Results of Experiments and Models for Predicting Stability Limits of Turbulent Swirling Flames FREE

[+] Author Affiliations
S. Hoffmann

Siemens-KWU, Mülheim, F.R. Germany

B. Lenze

Universität Karlsruhe, Karlsruhe, F.R. Germany

H. Eickhoff

DLR, Cologne, F.R. Germany

Paper No. 97-GT-396, pp. V002T06A055; 17 pages
  • ASME 1997 International Gas Turbine and Aeroengine Congress and Exhibition
  • Volume 2: Coal, Biomass and Alternative Fuels; Combustion and Fuels; Oil and Gas Applications; Cycle Innovations
  • Orlando, Florida, USA, June 2–5, 1997
  • Conference Sponsors: International Gas Turbine Institute
  • ISBN: 978-0-7918-7869-9
  • Copyright © 1997 by ASME


Swirling flames are used in many industrial applications like process furnaces, boilers and gas turbines due to their excellent mixing, stability, emission and burnout characteristics. The wide-spread use of swirl burners in the process and energy industries and, in particular, new concepts for the reduction of NOx-emissions raise the need for simple-to-use models for predicting lean stability limits of highly turbulent flames stabilized by internal recirculation.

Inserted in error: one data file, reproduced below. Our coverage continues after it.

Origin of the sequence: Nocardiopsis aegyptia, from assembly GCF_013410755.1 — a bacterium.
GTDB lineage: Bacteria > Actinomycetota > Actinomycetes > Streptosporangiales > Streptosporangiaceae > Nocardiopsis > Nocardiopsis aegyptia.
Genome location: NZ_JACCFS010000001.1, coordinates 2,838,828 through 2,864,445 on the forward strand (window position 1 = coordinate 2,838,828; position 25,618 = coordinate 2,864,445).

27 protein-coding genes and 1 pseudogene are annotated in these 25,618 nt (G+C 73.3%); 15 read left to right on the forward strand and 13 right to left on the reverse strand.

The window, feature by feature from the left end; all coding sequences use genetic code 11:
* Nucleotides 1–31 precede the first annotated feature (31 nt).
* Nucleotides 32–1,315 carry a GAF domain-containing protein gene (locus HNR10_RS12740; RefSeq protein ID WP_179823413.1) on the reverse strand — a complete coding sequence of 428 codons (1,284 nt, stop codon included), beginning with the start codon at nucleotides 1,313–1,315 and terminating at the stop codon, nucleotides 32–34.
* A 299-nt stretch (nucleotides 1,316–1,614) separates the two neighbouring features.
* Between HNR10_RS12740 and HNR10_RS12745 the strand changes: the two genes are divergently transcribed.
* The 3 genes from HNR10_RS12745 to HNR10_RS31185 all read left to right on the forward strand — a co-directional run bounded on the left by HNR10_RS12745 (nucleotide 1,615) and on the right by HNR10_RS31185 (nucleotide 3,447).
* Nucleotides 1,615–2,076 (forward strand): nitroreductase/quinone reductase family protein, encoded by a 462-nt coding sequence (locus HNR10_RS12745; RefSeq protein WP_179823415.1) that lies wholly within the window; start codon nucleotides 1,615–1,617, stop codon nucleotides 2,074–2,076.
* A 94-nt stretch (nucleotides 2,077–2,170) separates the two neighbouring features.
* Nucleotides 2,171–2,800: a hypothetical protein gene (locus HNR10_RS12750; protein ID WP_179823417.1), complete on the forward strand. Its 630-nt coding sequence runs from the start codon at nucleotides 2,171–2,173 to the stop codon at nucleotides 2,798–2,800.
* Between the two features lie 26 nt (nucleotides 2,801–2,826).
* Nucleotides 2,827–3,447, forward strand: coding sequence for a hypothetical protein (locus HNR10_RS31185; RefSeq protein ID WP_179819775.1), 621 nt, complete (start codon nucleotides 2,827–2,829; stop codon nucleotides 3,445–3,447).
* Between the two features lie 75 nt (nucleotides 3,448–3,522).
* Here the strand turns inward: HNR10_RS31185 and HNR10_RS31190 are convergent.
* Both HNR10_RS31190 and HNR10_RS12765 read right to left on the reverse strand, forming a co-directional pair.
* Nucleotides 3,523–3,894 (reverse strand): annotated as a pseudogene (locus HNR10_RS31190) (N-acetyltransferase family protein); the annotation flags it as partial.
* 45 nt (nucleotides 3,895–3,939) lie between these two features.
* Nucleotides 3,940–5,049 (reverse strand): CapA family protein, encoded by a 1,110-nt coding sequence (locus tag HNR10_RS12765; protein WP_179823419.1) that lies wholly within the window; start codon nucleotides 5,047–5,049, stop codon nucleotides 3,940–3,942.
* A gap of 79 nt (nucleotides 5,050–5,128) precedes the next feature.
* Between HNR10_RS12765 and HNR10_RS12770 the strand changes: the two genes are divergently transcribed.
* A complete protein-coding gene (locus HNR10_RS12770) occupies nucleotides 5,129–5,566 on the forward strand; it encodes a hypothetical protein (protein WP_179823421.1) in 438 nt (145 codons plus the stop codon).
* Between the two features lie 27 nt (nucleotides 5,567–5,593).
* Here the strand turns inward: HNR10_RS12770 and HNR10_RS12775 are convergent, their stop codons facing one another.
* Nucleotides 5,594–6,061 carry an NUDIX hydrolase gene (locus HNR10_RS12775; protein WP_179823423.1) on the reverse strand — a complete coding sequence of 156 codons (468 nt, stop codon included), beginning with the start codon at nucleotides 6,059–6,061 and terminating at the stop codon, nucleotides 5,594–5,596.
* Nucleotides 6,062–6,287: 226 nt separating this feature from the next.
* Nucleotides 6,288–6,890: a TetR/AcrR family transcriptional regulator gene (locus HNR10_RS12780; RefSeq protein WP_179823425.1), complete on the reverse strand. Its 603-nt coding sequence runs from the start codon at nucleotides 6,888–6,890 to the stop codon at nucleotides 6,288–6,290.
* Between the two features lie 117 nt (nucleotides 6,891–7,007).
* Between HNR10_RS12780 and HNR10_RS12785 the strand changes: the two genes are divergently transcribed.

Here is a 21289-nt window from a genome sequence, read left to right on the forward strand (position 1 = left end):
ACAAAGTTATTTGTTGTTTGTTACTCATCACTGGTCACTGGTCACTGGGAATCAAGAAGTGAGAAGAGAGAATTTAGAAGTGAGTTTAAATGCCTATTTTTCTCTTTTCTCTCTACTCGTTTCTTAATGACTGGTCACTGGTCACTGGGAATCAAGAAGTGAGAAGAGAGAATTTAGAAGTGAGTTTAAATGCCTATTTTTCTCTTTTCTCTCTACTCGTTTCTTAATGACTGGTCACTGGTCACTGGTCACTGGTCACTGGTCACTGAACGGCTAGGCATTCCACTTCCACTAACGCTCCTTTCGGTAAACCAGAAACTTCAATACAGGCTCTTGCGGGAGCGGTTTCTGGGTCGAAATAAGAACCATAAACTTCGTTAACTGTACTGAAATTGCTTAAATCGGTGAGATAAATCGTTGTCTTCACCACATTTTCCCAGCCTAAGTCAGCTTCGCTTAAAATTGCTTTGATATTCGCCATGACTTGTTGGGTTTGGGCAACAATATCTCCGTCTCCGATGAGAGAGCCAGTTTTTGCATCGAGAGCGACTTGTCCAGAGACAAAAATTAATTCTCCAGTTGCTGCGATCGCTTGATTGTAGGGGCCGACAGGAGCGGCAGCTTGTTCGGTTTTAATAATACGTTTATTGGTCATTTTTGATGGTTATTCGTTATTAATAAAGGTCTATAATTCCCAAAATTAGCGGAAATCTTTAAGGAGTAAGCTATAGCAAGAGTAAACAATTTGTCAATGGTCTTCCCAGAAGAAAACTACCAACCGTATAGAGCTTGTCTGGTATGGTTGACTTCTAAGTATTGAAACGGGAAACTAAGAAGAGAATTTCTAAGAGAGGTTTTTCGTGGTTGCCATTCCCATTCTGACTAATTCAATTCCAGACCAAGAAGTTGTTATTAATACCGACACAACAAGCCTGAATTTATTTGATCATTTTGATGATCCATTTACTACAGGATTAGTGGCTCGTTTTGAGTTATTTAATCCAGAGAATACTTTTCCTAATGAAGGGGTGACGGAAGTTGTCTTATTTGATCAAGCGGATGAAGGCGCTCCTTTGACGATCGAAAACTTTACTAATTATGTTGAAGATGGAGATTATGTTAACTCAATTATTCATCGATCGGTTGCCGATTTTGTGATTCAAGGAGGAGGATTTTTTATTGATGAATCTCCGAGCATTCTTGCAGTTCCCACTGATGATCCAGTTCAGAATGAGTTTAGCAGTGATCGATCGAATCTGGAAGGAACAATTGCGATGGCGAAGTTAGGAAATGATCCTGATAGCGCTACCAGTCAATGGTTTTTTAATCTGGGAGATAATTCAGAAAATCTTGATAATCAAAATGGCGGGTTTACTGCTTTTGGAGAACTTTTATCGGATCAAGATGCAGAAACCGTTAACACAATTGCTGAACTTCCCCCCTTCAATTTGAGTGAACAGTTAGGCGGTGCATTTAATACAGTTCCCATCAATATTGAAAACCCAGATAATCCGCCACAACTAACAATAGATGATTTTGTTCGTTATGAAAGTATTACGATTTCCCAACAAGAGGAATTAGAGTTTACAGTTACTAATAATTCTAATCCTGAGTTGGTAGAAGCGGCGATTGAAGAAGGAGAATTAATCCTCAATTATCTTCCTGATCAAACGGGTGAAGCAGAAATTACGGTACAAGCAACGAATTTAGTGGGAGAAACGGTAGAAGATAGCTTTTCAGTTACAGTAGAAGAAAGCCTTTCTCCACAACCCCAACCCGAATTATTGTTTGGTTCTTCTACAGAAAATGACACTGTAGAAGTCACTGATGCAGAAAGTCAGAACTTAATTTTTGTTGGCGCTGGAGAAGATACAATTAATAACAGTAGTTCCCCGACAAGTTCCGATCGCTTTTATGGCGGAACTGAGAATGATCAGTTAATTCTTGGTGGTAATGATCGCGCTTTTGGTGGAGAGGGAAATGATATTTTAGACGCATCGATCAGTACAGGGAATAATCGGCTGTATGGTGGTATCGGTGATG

Based on recently published experimental data of the first author concerning the reaction structures of swirling flames operating near the extinction limit, different methods for predicting lean blow-off limits have been developed and tested. The aim of the investigations was to find stabilization criteria that allow predictions of blow-off limits of highly turbulent recirculating flames without the requirement for measurements in those flames.

Several similarity criteria based on volumetric flow rates, burner size and material parameters of the cold gases, were found to be capable of predicting stability limits of premixed and (in some cases) nonpremixed flames at varying swirl intensities, burner scales and fuel compositions. A previously developed numerical field model, combining a k,ϵ-model with a combined “assumed-shape Joint-PDF”/Eddy-Dissipation reaction model was also tested for its potential for stability prediction.

Copyright © 1997 by ASME
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